Biopharmaceutical company Longeveron will use a $3 million Alzheimer’s Association grant to advance innovative research that uses adult stem cells to target neuroinflammation in people with mild Alzheimer’s disease (AD).
Funding is through the organization’s Part the Cloud global research grant program, designed to find promising targets for new Alzheimer’s treatments. The program supports early-stage clinical investigations with the goal of slowing, stopping, or impeding Alzheimer’s progression. It originally gave Longeveron $1 million for two years of study.
Longeveron’s initial grant was one of four awarded through the Part the Cloud Challenge on Neuroinflammation, created to deepen understanding of neurodegeneration in diseases such as Alzheimer’s. The challenge’s goal is to accelerate therapeutics for use in early clinical trials.
Now, the project by Anthony Andrew Oliva, PhD, and his colleagues, has been chosen as the most outstanding of the four. The researchers were awarded the additional funding “to take their project and the field to the next level,” the association said.
“The Part the Cloud grants provide the necessary funding for high risk, but highly promising early-stage research that the Alzheimer’s Association is committed to advancing,” Maria C. Carrillo, PhD, chief science officer of the Alzheimer’s Association, said a press release. “We are excited to support Longeveron’s innovative clinical trial because we need these types of trials, to find better preventions and treatments for Alzheimer’s.”
Miami-based Longeveron began recruiting last June for a Phase 1 trial (NCT02600130) to test the safety and effectiveness of its allogeneic mesenchymal stem cells (LMSCs) therapy. These stem cells are derived from the bone marrow of young, healthy adult donors. The randomized double-blinded investigation involves some 30 participants at four Florida trial sites, including Brain Matters Research in Delray Beach, the University of Miami Miller School of Medicine, Miami Jewish Health Systems, and The Neurology Group in Kendall.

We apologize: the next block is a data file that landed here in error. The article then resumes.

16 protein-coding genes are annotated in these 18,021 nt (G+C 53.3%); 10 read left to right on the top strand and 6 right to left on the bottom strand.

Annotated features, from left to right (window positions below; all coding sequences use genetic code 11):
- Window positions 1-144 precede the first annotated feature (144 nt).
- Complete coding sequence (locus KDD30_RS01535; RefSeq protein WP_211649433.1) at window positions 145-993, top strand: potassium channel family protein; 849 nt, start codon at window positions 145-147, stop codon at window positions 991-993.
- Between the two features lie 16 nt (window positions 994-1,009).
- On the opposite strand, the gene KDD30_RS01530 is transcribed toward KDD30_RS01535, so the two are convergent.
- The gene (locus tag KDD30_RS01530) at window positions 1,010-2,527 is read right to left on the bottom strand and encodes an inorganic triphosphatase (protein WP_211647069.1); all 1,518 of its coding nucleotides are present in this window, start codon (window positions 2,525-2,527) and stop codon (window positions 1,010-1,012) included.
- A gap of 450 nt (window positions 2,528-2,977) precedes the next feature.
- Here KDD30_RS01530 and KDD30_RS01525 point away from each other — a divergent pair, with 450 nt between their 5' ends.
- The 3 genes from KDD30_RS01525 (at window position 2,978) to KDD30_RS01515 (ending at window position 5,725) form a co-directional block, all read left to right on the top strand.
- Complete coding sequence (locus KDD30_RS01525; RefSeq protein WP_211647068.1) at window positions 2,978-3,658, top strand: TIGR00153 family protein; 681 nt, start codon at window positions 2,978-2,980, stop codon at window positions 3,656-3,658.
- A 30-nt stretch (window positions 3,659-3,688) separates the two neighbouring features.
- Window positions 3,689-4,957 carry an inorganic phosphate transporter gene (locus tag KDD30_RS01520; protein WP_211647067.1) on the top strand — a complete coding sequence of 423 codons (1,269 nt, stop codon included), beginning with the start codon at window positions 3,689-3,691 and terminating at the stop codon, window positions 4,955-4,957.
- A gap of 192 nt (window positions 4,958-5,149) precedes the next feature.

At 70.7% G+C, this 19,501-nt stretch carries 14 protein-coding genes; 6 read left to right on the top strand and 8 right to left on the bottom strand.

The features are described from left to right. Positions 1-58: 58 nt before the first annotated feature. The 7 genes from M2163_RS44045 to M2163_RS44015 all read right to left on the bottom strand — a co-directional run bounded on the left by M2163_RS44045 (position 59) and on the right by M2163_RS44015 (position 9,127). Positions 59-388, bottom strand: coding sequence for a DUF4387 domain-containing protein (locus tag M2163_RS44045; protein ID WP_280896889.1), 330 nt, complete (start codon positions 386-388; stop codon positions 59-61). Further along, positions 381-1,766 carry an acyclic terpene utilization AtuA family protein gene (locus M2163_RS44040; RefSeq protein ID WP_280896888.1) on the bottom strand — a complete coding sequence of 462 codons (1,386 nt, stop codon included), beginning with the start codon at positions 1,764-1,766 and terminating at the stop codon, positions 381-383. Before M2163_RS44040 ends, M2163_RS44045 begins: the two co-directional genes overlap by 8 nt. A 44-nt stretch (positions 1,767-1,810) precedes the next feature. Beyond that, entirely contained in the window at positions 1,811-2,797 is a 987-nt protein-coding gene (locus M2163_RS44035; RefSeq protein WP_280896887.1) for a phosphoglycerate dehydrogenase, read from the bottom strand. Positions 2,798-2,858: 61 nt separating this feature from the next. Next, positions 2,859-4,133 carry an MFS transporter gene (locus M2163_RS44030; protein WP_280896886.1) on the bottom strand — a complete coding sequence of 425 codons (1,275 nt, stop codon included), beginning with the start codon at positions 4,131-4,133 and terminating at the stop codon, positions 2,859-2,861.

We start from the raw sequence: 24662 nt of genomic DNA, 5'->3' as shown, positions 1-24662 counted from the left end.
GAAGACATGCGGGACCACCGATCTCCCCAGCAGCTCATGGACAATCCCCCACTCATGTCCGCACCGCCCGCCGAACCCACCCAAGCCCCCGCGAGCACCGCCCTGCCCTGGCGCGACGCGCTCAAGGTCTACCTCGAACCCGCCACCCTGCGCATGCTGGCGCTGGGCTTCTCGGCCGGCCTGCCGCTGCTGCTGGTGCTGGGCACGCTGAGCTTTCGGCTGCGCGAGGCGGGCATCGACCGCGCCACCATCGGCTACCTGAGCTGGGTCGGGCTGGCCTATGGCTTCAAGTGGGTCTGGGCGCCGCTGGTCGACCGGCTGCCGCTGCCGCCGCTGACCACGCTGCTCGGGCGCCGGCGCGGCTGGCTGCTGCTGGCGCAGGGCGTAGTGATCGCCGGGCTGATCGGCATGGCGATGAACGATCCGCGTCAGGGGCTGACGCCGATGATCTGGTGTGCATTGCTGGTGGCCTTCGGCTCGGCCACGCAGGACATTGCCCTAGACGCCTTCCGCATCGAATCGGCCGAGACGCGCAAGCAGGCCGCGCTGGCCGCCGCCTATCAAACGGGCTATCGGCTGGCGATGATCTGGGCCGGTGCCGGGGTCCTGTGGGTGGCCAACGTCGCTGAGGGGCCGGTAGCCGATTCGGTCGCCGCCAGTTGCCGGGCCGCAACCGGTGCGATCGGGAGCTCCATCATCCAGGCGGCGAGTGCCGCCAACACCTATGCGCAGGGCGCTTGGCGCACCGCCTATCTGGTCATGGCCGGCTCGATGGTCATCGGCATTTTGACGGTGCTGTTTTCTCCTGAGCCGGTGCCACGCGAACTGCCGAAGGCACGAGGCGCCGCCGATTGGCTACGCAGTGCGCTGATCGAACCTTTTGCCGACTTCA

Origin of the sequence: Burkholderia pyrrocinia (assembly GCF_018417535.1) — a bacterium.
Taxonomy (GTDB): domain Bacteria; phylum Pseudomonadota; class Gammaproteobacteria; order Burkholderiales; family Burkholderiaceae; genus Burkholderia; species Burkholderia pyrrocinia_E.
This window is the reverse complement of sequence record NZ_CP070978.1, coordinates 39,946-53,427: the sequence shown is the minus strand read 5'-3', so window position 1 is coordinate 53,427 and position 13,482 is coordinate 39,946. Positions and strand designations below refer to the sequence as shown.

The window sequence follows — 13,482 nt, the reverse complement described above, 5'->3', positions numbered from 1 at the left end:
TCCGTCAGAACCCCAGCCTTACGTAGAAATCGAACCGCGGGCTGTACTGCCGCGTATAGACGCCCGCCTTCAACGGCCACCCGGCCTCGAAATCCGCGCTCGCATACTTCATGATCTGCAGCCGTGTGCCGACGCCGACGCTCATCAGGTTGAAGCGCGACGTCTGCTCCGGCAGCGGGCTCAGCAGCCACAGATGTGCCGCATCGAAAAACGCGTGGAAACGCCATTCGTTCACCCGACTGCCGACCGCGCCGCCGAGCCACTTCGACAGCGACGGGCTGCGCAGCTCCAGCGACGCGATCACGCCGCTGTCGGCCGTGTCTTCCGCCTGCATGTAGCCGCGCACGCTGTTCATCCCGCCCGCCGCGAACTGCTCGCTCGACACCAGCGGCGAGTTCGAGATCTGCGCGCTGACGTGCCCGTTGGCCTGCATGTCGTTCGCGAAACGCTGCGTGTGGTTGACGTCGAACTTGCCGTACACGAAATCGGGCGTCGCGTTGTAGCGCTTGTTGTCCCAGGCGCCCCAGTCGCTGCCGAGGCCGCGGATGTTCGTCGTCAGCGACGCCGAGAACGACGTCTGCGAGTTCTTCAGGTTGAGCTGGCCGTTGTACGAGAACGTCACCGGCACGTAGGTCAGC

Eligible participants must have an identified adult caregiver, and be between ages 50 and 80. Further, they must have a confirmed diagnosis of AD in accordance with set criteria from the National Institute of Neurological and Communicative Disorders and Stroke and the Alzheimer’s Disease and Related Disorders Association. Visit this site for more enrollment information.
Enrollees will be randomly selected to one of three groups: low-dose LMSCs, high-dose LMSCs, or placebo. Those in the low-dose group will get 20 million LMSCs, while the high-dose group will receive 100 million. The placebo group will be administered a solution that mimics human plasma. The treatments will be delivered intravenously, or into the vein.
“We have seen in our Aging Frailty clinical trials the potential of stem cells to reduce inflammation, which has been identified as a potential factor in the progression and acuity of Alzheimer’s disease,” said Geoff Green, Longeveron president. “We are honored to be named as a recipient and would not be as far along in our Alzheimer’s stem cell clinical research without this major support from the Alzheimer’s Association.”
Led by Oliva, the newly funded LMSC trial is designed to make neurological, neurocognitive, and quality-of-life assessments. It also will evaluate blood and cerebrospinal inflammatory biomarkers, as well as Alzheimer’s biomarkers tau and beta-amyloid. Chronic brain inflammation may be a chief cause of Alzheimer’s and related disorders, scientists believe.
“We are hopeful that our research in degenerative medicine will show that controlling inflammation and other disease facets holds a critical key to a breakthrough in ameliorating the devastating effects of Alzheimer’s,” Oliva said.
Oliva presented a scientific poster on the investigation’s progress at this year’s Alzheimer’s Association International Conference, held recently in Los Angeles.
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